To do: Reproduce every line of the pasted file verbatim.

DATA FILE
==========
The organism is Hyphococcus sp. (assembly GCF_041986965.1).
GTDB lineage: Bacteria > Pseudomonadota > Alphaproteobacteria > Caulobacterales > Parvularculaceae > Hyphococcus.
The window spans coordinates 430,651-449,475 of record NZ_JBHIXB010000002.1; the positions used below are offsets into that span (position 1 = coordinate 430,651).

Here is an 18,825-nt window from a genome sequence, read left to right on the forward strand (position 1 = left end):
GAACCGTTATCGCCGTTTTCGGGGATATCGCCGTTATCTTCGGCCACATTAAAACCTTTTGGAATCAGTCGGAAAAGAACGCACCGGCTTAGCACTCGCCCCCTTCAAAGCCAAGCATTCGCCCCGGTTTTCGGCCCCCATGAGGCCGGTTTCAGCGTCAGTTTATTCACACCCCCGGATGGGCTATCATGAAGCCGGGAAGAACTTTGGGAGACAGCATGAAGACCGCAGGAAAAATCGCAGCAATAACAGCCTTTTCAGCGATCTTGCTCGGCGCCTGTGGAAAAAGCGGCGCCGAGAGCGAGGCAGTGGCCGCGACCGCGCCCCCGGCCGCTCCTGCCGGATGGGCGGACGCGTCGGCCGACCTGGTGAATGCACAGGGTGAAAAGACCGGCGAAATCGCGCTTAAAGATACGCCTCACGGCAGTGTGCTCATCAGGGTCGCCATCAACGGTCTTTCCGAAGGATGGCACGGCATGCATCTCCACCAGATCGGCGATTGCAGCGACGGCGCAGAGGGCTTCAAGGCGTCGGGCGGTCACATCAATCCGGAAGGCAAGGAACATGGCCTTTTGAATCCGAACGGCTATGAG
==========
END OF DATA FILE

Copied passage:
The organism is Hyphococcus sp. (assembly GCF_041986965.1).
GTDB lineage: Bacteria > Pseudomonadota > Alphaproteobacteria > Caulobacterales > Parvularculaceae > Hyphococcus.
The window spans coordinates 430,651-449,475 of record NZ_JBHIXB010000002.1; the positions used below are offsets into that span (position 1 = coordinate 430,651).

Here is an 18,825-nt window from a genome sequence, read left to right on the forward strand (position 1 = left end):
GAACCGTTATCGCCGTTTTCGGGGATATCGCCGTTATCTTCGGCCACATTAAAACCTTTTGGAATCAGTCGGAAAAGAACGCACCGGCTTAGCACTCGCCCCCTTCAAAGCCAAGCATTCGCCCCGGTTTTCGGCCCCCATGAGGCCGGTTTCAGCGTCAGTTTATTCACACCCCCGGATGGGCTATCATGAAGCCGGGAAGAACTTTGGGAGACAGCATGAAGACCGCAGGAAAAATCGCAGCAATAACAGCCTTTTCAGCGATCTTGCTCGGCGCCTGTGGAAAAAGCGGCGCCGAGAGCGAGGCAGTGGCCGCGACCGCGCCCCCGGCCGCTCCTGCCGGATGGGCGGACGCGTCGGCCGACCTGGTGAATGCACAGGGTGAAAAGACCGGCGAAATCGCGCTTAAAGATACGCCTCACGGCAGTGTGCTCATCAGGGTCGCCATCAACGGTCTTTCCGAAGGATGGCACGGCATGCATCTCCACCAGATCGGCGATTGCAGCGACGGCGCAGAGGGCTTCAAGGCGTCGGGCGGTCACATCAATCCGGAAGGCAAGGAACATGGCCTTTTGAATCCGAACGGCTATGAG